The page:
Genetics explain 42% of antidepressant response
A new study led by King's College London reveals for the first time how much response to antidepressant medication is influenced by an individual’s genetic make-up.
Previous research from the STAR*D trial funded by the National Institute of Mental Health found that only approximately one-third of patients respond within their initial antidepressant medication and about one-third of patients do not have an adequate clinical response after being treated with several different medications. Therefore, identifying predictors of antidepressant response could help to guide the treatment of this disorder.
In the new study published in Biological Psychiatry, researchers estimated the magnitude of the influence of common genetic variants on antidepressant response using a sample of 2,799 antidepressant-treated subjects with major depressive disorder and genome-wide genotyping data.
They found that genetic variants explain 42% of individual differences, and therefore, significantly influence antidepressant response.
Dr. Katherine Tansey, from the Department of Social, Genetic and Developmental Psychiatry (SGDP) at King's Institute of Psychiatry and first author of the paper says: "Many previous studies have searched for genetic markers that may predict antidepressant response, but have done so despite not knowing the contribution of genetic factors. Our study quantified, for the first time, how much response to antidepressant medication is influenced by an individual’s genetic make-up.”
Dr Tansey adds: “While we know that there are no genetic markers with strong effect, this means that there are many genetic markers involved. While each specific genetic marker may have a small effect, they may add up to make a meaningful prediction.”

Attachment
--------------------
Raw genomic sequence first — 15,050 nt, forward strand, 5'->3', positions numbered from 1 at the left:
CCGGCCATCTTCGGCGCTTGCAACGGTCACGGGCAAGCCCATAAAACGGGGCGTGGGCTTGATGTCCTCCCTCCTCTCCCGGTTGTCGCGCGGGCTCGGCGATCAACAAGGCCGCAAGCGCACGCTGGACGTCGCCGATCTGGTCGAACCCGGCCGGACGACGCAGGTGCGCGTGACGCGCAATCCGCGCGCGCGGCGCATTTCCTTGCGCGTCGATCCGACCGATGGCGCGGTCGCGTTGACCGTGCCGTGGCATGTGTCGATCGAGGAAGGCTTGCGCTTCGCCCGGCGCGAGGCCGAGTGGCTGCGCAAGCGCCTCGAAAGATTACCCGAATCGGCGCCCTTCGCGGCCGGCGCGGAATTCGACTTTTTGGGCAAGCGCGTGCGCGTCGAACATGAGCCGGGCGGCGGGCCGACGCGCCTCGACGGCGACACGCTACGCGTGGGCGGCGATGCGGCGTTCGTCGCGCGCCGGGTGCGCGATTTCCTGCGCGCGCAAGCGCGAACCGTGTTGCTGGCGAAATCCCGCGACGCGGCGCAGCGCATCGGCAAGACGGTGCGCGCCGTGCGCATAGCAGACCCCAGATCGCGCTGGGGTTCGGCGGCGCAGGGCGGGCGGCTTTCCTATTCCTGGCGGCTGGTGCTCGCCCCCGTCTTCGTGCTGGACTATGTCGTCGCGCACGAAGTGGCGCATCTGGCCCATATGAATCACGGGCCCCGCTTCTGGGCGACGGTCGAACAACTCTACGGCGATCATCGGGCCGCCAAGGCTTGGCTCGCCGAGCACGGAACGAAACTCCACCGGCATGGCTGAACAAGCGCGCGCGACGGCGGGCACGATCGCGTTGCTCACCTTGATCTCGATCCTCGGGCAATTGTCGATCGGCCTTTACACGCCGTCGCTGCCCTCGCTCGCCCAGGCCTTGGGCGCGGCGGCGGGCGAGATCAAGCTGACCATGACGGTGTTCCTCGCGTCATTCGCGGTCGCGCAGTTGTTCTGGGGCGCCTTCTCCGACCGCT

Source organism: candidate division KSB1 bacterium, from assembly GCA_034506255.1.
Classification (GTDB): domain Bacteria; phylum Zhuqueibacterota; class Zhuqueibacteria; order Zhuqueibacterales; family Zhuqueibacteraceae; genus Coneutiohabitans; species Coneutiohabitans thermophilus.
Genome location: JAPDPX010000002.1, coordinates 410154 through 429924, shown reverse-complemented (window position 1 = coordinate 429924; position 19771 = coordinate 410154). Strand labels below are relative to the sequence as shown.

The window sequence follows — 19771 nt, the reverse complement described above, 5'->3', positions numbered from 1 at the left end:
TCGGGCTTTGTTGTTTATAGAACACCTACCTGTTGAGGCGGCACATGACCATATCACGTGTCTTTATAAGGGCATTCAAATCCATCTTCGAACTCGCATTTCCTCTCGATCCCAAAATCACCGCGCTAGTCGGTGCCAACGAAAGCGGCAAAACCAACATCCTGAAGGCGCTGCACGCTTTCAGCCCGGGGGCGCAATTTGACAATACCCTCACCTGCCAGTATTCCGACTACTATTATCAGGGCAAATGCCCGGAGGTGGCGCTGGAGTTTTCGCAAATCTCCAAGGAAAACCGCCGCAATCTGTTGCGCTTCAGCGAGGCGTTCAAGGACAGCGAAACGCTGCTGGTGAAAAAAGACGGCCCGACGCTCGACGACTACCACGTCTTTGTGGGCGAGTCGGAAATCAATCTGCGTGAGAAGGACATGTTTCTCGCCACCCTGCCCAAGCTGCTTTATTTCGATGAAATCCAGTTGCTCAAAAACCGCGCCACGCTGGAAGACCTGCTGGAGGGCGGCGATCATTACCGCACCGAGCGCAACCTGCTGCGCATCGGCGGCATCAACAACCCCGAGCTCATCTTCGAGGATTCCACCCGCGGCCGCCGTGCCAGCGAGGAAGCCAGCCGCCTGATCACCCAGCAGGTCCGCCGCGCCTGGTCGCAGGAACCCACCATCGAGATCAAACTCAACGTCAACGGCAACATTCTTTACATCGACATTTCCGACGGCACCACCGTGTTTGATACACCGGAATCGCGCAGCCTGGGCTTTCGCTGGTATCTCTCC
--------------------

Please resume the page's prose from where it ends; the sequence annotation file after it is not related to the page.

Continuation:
Dr. John Krystal, Editor of Biological Psychiatry, says: “We have a very long way to go to identify genetic markers that can usefully guide the treatment of depression. There are two critical challenges to this process. First, we need to have genomic markers that strongly predict response or non-response to available treatments. Second, markers for non-response to available treatments also need to predict response to an alternative treatment. Both of these conditions need to be present for markers of non-response to guide personalized treatments of depression.”
He added: “Although the Tansey et al. study represents progress, it is clear that we face enormous challenges with regards to both objectives. For example, it does not yet appear that having a less favorable genomic profile is a sufficiently strong negative predictor of response to justify withholding antidepressant treatment. Similarly, there is lack of clarity as to how to optimally treat patients who might have less favorable genomic profile.”
Paper reference: Tansey, K. et al. “Contribution of Common Genetic Variants to Antidepressant Response” Biological Psychiatry, Volume 73, Issue 7 (April 1, 2013) doi: 10.1016/j.biopsych.2012.10.030
For further information, please contact Seil Collins, Press Officer, Institute of Psychiatry, King’s College London, email: firstname.lastname@example.org or tel: 00 44 207 848 5377